Children will always be anxious about starting school, this will never change. And their anxiety is well justified, hence, parents and teachers together must work in order to help the children feel safer.
Here is what they may try.
Parents can always sit with the children and talk to them about what is stressing them about starting kindergarten? Why are they screaming? What are they so scared of?
Dismissing a child’s feelings or worries will not help the parents, rather the child will suffer internally and develop more anxiety. Letting the kids explain their thoughts and fears (however much they can) is a major part of dealing with the issue. Telling them that what they are feeling is absolutely valid and okay to feel, but going to school is a huge part of life as they transition to being a bigger kid.
Immediately making a kid stop crying is not a solution to everything, let them cry and express themselves. After they are calm, reassure them that you will be there for them emotionally and present in person if they need you to come and get them.
Role-playing can be a good way to help kids learn how to make new friends. They can practice with parents how to start a conversation or simply what they should do in the class. This way the parents may also make sure their children behave well in the class by letting them practice.
Child psychologists say that children relate to storybook characters a lot; it is a good way to read them a story about a kid starting a new school. It could also help them articulate what they’re feeling since the stories can perfectly depict the child’s worries and fears about school.
First few days or even weeks is more crucial, do not just say goodbye and leave, let them know that you will be there waiting outside for them. Definitely don’t try to sneak away because this would increase your child’s anxiety.
Children may bring their favourite toy or security article from home that makes them feel safer. If a child can see and hold their toy when they feel insecure, this helps them become comfortable quickly and may improve confidence.
Having play dates with other kids before starting school is a good idea. Parents may ask the teachers about other new kindergarteners and set up some playdates before the children start school. This way they may already have a friend and can rely on each other.
Not agreeing with helicopter parenting here by asking the teachers about the child’s progress regularly is a good idea. Are they slowly making new friends? Or are they finding it hard to speak up? Is your child experiencing anxiety? Parents much know all these to have a regular knowledge of what is happening in a kid’s life. Keep in mind:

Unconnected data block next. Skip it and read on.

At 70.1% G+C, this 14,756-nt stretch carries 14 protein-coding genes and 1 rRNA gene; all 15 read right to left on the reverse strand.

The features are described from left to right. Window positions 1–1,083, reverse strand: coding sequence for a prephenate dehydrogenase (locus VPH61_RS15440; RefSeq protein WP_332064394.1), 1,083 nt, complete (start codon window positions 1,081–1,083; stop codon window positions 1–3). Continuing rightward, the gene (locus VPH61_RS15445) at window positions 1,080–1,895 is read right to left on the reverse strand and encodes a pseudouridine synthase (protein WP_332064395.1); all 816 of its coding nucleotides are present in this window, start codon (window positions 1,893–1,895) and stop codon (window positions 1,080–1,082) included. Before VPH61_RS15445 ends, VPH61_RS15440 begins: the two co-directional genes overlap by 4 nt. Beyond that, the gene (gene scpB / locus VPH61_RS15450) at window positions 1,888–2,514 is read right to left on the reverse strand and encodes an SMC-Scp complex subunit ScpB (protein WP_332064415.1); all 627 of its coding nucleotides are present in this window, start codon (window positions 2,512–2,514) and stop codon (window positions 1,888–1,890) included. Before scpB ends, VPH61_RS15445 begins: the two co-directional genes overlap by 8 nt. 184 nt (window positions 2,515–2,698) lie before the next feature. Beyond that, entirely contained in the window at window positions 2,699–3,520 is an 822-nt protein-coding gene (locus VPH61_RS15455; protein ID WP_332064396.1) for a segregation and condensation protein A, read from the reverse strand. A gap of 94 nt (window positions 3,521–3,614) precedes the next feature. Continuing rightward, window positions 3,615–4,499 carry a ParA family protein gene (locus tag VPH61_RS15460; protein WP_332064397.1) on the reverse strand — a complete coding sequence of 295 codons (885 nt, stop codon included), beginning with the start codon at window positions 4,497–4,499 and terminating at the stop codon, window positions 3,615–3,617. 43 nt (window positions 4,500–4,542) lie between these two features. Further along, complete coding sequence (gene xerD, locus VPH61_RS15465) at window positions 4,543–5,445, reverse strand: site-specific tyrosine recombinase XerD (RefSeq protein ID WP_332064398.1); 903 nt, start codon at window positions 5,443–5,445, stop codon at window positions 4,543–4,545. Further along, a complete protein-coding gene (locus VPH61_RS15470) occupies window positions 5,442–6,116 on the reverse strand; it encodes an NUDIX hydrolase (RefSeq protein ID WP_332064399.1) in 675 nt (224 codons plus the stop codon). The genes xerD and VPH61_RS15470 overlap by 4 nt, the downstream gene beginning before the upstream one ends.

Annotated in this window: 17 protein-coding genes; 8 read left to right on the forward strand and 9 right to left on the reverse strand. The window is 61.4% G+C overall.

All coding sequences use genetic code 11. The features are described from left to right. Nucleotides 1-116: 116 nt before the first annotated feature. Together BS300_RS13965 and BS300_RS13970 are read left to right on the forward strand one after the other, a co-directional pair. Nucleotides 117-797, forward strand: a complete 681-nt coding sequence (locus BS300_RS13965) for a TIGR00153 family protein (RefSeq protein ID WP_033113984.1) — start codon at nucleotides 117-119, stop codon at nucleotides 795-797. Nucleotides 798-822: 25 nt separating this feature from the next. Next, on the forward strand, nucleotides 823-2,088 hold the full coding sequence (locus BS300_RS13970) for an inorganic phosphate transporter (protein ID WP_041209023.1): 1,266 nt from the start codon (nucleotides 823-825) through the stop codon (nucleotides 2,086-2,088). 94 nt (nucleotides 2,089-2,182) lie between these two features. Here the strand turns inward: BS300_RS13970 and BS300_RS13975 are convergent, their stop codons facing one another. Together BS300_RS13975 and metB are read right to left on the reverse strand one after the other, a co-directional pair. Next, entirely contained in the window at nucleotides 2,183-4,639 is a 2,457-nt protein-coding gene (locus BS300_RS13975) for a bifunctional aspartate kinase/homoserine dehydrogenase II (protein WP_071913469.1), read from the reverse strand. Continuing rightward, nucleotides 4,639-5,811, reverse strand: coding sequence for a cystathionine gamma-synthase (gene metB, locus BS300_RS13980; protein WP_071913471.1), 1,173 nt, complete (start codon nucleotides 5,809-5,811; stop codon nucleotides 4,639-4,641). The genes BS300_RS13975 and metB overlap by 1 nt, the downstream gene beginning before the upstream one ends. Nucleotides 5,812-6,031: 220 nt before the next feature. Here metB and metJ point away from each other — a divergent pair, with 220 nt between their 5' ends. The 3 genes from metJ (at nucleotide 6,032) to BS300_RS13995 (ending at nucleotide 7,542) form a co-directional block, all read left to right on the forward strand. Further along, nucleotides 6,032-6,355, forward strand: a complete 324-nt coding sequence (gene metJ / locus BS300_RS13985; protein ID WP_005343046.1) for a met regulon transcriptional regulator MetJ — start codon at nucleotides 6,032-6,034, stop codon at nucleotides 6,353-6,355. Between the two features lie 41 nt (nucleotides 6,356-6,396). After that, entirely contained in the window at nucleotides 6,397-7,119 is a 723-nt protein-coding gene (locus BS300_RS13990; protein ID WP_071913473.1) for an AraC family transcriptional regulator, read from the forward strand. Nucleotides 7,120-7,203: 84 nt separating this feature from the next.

1. Separation anxiety may be handled better if the parents and teachers collaborate on the matter and work together. Education on the topic of separation anxiety is important for both parents and teachers. Teamwork regarding interventions and strategies, training to increase a child’s independence and sense of competence will help the child in the long run. Teachers may counsel the children to build self-esteem and sense of adequacy, give them positive feedback and allow opportunities to meet and celebrate small successes.
2. Since the pandemic has been a well-known fact even amongst children, talking to them about disasters should be normalised. The best way to always protect a child is not by keeping them out of the discussion, sometimes talking to them is what helps them better. Talking to them about disaster management, the importance of precautions and ways of solving a large scale problem should help bring their minds at some peace.
3. Children identify parents as the safe adults to tell all their problems to. For the school, they need to identify a safe adult as well. Parents and teachers together should sit with the kids to let them know that is it okay for them to trust their teacher. This way they get the idea that trusting only those whom their parents introduce to them is right and they would be comfortable to come to their teacher with their problems.
It definitely takes a village to raise a child and in the case of any pre-school, this village is certainly led by parents and educators who’re to work together!